When it comes to cutting materials, it can be difficult to decide between carbide inserts and high-speed steel. Both materials have their advantages and disadvantages, so which one is better for cutting?
High-speed steel is a popular option for cutting materials due to its affordability and availability. It is strong and can be used to cut a variety of materials such as wood, metal, and plastic. It is also resistant to heat and can maintain its cutting edge for a long time. However, high-speed steel is not as hard as carbide and can become dull quickly, requiring frequent sharpening.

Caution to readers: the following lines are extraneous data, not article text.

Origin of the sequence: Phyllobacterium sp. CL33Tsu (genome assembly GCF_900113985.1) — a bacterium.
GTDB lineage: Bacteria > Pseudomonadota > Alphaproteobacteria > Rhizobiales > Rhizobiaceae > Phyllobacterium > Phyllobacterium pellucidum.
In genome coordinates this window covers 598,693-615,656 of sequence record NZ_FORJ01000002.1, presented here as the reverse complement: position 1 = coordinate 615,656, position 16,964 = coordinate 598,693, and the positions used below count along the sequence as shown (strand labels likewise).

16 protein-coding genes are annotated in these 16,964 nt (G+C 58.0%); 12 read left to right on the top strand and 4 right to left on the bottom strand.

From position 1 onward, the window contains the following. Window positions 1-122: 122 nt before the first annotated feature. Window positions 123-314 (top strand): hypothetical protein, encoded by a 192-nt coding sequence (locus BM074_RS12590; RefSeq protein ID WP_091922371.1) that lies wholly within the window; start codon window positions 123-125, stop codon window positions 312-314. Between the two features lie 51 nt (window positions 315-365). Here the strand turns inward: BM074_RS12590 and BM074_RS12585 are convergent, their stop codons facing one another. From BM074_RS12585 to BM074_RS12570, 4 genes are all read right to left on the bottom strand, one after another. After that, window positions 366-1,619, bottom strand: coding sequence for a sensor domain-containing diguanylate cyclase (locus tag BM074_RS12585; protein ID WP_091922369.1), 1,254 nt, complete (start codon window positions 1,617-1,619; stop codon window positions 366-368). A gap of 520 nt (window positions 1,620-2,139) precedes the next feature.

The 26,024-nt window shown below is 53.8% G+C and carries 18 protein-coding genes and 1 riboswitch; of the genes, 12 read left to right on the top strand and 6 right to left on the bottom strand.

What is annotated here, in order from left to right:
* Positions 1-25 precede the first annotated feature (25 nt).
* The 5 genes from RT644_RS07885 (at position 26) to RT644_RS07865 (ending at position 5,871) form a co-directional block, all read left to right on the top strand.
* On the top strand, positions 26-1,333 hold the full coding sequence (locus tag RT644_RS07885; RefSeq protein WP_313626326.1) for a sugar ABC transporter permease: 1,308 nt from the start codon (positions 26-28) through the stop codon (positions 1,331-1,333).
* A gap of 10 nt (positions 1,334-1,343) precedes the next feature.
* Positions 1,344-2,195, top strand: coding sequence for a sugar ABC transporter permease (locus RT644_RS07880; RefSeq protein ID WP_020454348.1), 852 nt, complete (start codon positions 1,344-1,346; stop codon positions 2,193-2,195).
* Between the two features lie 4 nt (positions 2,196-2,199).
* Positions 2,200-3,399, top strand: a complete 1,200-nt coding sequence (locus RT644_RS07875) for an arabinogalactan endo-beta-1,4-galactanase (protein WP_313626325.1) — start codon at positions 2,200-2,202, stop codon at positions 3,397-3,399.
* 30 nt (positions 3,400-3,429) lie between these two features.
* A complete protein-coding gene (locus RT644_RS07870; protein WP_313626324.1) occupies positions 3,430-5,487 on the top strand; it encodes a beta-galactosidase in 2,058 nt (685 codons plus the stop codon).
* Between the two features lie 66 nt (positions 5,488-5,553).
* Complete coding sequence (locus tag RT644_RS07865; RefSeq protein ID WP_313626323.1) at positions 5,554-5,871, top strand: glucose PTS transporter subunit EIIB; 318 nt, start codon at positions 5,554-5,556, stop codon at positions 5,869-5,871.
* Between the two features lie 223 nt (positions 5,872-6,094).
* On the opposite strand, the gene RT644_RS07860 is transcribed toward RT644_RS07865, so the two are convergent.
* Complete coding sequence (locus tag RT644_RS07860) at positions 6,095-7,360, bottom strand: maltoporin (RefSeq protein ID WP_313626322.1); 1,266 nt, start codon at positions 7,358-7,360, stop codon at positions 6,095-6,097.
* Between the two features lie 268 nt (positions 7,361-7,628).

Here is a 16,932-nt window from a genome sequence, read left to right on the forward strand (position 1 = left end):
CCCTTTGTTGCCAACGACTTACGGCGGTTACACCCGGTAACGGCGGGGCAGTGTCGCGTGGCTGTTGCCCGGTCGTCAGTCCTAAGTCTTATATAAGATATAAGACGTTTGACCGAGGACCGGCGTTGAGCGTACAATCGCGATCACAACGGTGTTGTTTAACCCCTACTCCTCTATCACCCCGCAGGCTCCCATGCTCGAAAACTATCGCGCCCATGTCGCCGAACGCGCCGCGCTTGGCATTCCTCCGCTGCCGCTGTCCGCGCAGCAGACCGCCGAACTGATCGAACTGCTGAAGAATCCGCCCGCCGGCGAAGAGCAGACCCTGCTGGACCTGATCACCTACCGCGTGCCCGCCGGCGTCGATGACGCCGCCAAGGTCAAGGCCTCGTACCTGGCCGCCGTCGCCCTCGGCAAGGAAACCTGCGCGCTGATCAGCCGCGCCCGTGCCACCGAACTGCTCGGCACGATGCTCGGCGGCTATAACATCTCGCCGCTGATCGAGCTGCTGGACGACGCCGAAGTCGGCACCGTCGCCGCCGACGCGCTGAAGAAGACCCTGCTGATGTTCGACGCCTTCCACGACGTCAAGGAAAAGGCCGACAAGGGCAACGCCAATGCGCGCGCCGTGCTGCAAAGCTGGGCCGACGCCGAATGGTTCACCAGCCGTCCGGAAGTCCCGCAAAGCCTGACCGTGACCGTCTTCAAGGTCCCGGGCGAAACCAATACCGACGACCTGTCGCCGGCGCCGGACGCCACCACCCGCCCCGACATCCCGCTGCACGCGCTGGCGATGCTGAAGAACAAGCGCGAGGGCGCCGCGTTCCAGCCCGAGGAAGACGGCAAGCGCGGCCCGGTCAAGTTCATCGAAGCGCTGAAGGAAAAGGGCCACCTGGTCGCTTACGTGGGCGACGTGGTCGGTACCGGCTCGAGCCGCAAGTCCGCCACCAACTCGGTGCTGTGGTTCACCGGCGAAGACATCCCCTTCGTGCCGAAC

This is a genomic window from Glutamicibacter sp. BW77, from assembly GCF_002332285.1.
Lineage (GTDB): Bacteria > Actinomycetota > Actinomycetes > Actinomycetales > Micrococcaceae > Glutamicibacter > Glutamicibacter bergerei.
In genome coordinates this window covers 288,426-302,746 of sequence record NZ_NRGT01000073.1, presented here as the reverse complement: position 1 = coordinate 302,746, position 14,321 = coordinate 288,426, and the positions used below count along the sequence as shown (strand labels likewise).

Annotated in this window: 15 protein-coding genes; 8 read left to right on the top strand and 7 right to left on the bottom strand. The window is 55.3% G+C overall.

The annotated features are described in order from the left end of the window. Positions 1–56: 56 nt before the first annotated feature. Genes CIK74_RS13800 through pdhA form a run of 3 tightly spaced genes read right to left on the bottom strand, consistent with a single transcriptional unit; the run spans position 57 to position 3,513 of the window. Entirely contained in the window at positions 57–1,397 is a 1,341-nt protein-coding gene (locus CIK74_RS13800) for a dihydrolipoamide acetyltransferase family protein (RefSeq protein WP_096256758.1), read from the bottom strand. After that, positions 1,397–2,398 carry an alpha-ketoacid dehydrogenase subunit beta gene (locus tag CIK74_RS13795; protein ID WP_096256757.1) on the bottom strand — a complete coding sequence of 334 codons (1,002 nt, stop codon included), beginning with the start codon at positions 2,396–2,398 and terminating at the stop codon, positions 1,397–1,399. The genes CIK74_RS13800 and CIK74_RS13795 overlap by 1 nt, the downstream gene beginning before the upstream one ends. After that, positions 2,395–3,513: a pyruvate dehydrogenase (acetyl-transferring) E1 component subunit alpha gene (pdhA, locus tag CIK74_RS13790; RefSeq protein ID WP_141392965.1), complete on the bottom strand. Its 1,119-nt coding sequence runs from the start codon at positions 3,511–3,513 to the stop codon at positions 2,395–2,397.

Carbide inserts are a more expensive option but offer several advantages when it comes to cutting. Carbide is a harder material than high-speed steel and will hold its edge for longer. It is also more resistant to wear and tear, making it an ideal choice for high-volume cutting jobs. Additionally, carbide is capable of cutting more difficult materials such as stainless steel and aluminum with greater ease and accuracy.
In conclusion, both carbide inserts and high-speed steel have their advantages and disadvantages. For general cutting applications, high-speed steel is a good option due to its affordability and availability. However, for more demanding applications, carbide inserts are a better choice due to their superior cutting abilities and durability.